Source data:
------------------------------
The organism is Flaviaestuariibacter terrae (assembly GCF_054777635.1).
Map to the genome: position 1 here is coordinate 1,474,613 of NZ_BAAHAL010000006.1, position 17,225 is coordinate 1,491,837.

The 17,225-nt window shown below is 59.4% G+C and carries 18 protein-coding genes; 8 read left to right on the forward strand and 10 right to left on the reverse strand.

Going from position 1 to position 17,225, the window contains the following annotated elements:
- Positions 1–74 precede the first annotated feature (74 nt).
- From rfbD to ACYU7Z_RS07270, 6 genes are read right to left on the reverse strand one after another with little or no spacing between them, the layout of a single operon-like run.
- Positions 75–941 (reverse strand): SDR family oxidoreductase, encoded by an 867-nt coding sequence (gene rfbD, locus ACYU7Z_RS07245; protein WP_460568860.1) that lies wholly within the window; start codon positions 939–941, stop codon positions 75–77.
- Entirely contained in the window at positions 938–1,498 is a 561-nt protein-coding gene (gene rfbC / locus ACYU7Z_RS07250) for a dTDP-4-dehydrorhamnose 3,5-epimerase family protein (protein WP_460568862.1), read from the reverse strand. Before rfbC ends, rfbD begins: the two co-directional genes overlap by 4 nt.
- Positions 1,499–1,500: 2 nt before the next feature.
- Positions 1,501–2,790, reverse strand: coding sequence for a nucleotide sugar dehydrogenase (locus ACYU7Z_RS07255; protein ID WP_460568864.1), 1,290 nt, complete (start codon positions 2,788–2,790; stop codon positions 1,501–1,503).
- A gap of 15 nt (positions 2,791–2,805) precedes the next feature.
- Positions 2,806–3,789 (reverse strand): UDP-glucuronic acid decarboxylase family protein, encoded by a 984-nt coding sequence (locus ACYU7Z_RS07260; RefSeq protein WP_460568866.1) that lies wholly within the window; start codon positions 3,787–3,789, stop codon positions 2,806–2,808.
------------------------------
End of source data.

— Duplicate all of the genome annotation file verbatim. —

The organism is Flaviaestuariibacter terrae (assembly GCF_054777635.1).
Map to the genome: position 1 here is coordinate 1,474,613 of NZ_BAAHAL010000006.1, position 17,225 is coordinate 1,491,837.

The 17,225-nt window shown below is 59.4% G+C and carries 18 protein-coding genes; 8 read left to right on the forward strand and 10 right to left on the reverse strand.

Going from position 1 to position 17,225, the window contains the following annotated elements:
- Positions 1–74 precede the first annotated feature (74 nt).
- From rfbD to ACYU7Z_RS07270, 6 genes are read right to left on the reverse strand one after another with little or no spacing between them, the layout of a single operon-like run.
- Positions 75–941 (reverse strand): SDR family oxidoreductase, encoded by an 867-nt coding sequence (gene rfbD, locus ACYU7Z_RS07245; protein WP_460568860.1) that lies wholly within the window; start codon positions 939–941, stop codon positions 75–77.
- Entirely contained in the window at positions 938–1,498 is a 561-nt protein-coding gene (gene rfbC / locus ACYU7Z_RS07250) for a dTDP-4-dehydrorhamnose 3,5-epimerase family protein (protein WP_460568862.1), read from the reverse strand. Before rfbC ends, rfbD begins: the two co-directional genes overlap by 4 nt.
- Positions 1,499–1,500: 2 nt before the next feature.
- Positions 1,501–2,790, reverse strand: coding sequence for a nucleotide sugar dehydrogenase (locus ACYU7Z_RS07255; protein ID WP_460568864.1), 1,290 nt, complete (start codon positions 2,788–2,790; stop codon positions 1,501–1,503).
- A gap of 15 nt (positions 2,791–2,805) precedes the next feature.
- Positions 2,806–3,789 (reverse strand): UDP-glucuronic acid decarboxylase family protein, encoded by a 984-nt coding sequence (locus ACYU7Z_RS07260; RefSeq protein WP_460568866.1) that lies wholly within the window; start codon positions 3,787–3,789, stop codon positions 2,806–2,808.